A comparator is an electronic component that compares either voltage or current inputs and generates an output if the test input is greater than the reference input. There are variations having to do with the power supplied to the comparator and the logic outputs required, but conceptually the idea is pretty consistent across all applications. There are analog comparators like the LMP7300 and digital comparators like the CD4063B from Texas Instruments, which compares binary inputs.   

Some manufacturers make dedicated comparator ICs for performance applications (digital signal processing, high speed gate drivers, logic gates, etc.). These ICs tend to react to changing input signals faster than other op-amp based comparators and are better suited to handling high frequency input signals.

I like to show people a concept rather than explain it qualitatively so let’s look at an example of a comparator. The schematic below is a makeshift comparator using an ideal op-amp and a 2N3906 PNP transistor. I will do a full blog on op-amps and transistors in the future but for now just think of the circuit as a black box that outputs logic high or low. 

Figure 1. A comparator circuit model
The circuit has a static reference voltage of 3V placed on the inverting (-) pin of the op-amp and a secondary input voltage on the non-inverting (+) pin for comparison. The figure below demonstrates how the comparator reacts to increasing input voltage. As you can see, once the green (input) voltage exceeds the red (reference voltage) the op-amp switches on the transistor and the voltage across the output goes from 0V to 5v. Some may have noticed that the rise from 0V to 5V is not instantaneous. The output starts to increase from zero around 2.8V on the input and does not reach the full 5V output until an input of about 3.2V. I do not want to get into the details in this blog entry, but I will address this slow rise in future blogs related to op-amps. Suffice it say for now the response time of the op-amp prevents ideal operation of the system as a whole.

The op-amp is operating in an “open loop” state in this design meaning that there is no feedback network from its output pin to its input pins. Op-amps are manufactured with very high open loop gains for reasons I will go into in future blogs. The high gain amplifies the difference in signal level between the op-amp inputs and drives the output to the rails (or equal to the voltage powering the op-amp). In this case, the rail voltage is 5V.

Figure 2. Input to Output Voltage Relationship of a Comparator 

Hopefully by now the basic operation of a comparator has been explored. The last figure shows what happens when a time-varying signal is introduced as an input and compared to the static input voltage.

Figure 3. Comparator Operation with a Time-Varying Input Signal

As you can see, each time the green input voltage drops below the red reference voltage the output of the system is driven low (0V). When green goes higher than red, the output is driven high (5V). The high frequency spikes at the beginning of the square wave output are a product of the switching components in the circuit diagram and are, again, something I will explore in future blogs. With a more robust design, you can get a more complete waveform using RC snubbers on the output.

Today, comparators can be found in thousands of ICs on the market either as stand-alone parts or integrated into more generalized chips. Control and logic schemes associated with these devices are much, much more complex than what I have discussed in this blog, but my goal is to give my readers at least a marginal understanding of the electronics that appear in nearly everything these days.

Feb 2, 2011

Tablets and Tech Convergence

Two years ago, a tablet computer was basically a laptop with optical character recognition (OCR). Since Apple launched the iPad in the Spring of 2010, “tablet” has taken on an entirely new association and created a new market. Some have gone as far to say that the iPad is a “breakthrough” device when it is really a product of technological convergence.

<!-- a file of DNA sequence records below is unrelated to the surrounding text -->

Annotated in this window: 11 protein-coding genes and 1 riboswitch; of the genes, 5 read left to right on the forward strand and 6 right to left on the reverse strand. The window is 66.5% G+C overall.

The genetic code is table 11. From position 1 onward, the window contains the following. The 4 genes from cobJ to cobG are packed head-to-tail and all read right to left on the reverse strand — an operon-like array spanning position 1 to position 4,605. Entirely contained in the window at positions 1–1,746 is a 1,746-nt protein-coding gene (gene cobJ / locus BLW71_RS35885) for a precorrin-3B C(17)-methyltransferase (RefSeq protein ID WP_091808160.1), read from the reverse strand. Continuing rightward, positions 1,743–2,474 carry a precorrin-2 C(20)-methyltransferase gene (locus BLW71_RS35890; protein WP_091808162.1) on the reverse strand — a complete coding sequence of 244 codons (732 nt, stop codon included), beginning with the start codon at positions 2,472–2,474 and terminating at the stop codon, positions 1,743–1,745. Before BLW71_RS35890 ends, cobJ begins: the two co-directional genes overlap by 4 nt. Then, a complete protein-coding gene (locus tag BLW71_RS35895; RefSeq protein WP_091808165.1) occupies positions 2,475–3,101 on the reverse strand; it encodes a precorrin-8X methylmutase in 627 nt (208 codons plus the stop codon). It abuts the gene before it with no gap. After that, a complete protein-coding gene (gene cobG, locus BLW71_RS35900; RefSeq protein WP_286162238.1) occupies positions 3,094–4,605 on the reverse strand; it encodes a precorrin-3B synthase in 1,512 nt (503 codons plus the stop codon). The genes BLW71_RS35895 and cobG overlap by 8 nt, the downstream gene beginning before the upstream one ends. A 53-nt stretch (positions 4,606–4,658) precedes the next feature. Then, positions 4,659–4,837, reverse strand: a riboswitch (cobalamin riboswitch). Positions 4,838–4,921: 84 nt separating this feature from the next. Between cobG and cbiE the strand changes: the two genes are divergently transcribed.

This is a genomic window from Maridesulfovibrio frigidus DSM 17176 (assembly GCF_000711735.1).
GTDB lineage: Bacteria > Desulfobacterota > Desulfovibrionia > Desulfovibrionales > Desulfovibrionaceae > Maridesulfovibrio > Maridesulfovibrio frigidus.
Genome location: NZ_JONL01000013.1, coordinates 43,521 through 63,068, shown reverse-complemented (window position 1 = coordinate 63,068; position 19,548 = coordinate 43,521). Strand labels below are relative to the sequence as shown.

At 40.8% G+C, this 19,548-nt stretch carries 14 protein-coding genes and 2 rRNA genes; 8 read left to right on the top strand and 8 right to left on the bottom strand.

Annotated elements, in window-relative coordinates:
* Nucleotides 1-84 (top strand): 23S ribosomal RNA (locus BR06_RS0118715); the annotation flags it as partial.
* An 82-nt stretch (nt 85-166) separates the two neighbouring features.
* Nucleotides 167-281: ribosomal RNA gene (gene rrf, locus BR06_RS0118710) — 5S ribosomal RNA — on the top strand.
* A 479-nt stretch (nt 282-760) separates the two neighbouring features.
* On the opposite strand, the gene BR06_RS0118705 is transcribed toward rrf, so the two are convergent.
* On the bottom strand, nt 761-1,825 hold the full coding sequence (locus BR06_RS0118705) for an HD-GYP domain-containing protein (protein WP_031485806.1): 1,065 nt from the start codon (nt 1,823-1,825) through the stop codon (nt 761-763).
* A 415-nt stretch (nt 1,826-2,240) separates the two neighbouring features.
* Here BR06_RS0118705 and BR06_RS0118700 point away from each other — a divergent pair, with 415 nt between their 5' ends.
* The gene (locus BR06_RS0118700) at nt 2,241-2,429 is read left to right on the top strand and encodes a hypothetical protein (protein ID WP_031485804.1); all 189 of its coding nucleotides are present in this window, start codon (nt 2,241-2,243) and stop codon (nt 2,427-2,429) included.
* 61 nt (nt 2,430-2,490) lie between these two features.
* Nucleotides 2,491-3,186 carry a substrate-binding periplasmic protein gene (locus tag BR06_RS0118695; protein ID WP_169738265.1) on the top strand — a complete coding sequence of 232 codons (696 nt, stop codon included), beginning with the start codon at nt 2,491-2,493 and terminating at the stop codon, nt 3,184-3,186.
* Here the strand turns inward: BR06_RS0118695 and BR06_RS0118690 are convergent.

Technological convergence is the idea that niche devices will ultimately be incorporated into an all-in-one media solution. Before the release of tablets like the iPad or the Samsung Galaxy Tab, e-readers like the Amazon Kindle or the Barnes & Noble Nook were the dominant forms of personal media devices outside MP3 players and smart phones. Now, e-readers are taking a substantial hit from tablet growth and failing to meet projected sales numbers. While the e-reader is unlikely to be phased out completely, tablets have hindered their expansion by offering people a merger of an e-reader and a smartphone (minus the phone for now) in a package that amounts to a portable LCD screen. At this year’s CES there were over 100 new tablets on display, most of which were hidden behind walls of glass beyond the reach of salivating consumers. Complaints about the iPad go so far as to say it isn’t convergent enough with a lack of voice-over-internet protocol (VOIP) capability or a camera, but I attribute those deficiencies to Apple’s marketing department. The iPad 2 is slated for release in 2011 and all reports indicate it will be the iPad plus a camera.

The Apple 'iPad,' a new tablet computing device, is shown in this publicity photo from Apple released to Reuters on Wednesday.
The "revolutionary" iPad from Apple

While I do think that tablets have the ability to change the way we use technology, I also think their potential for backsliding is greater than any other portable media device available today. What happens when someone releases a tablet with a slide-out keyboard? Do we call it a giant smart phone or a netbook? Will netbooks even exist in 5 years as Moore’s law continues to improve computing power in smaller packages?
In the perpetual quest for a technological singularity, tablets will likely get closer than any consumer product in recent years. I have seen them dim lights, change channels, and control entire planetariums, but don’t toss out your remote just yet. The days of being able to dock your tablet in a desktop cradle for home use and carry it on the road during your daily commute are far away if they ever come. The rise of cloud computing makes this scenario somewhat practical yet still pretty unlikely.
I have no doubt that as tablets continue to evolve the lines between consumer products will become increasingly b lured. One day, people will look back and wonder why they paid money for superfluous gadgets when their tablet does it all; maybe there’s an app for that…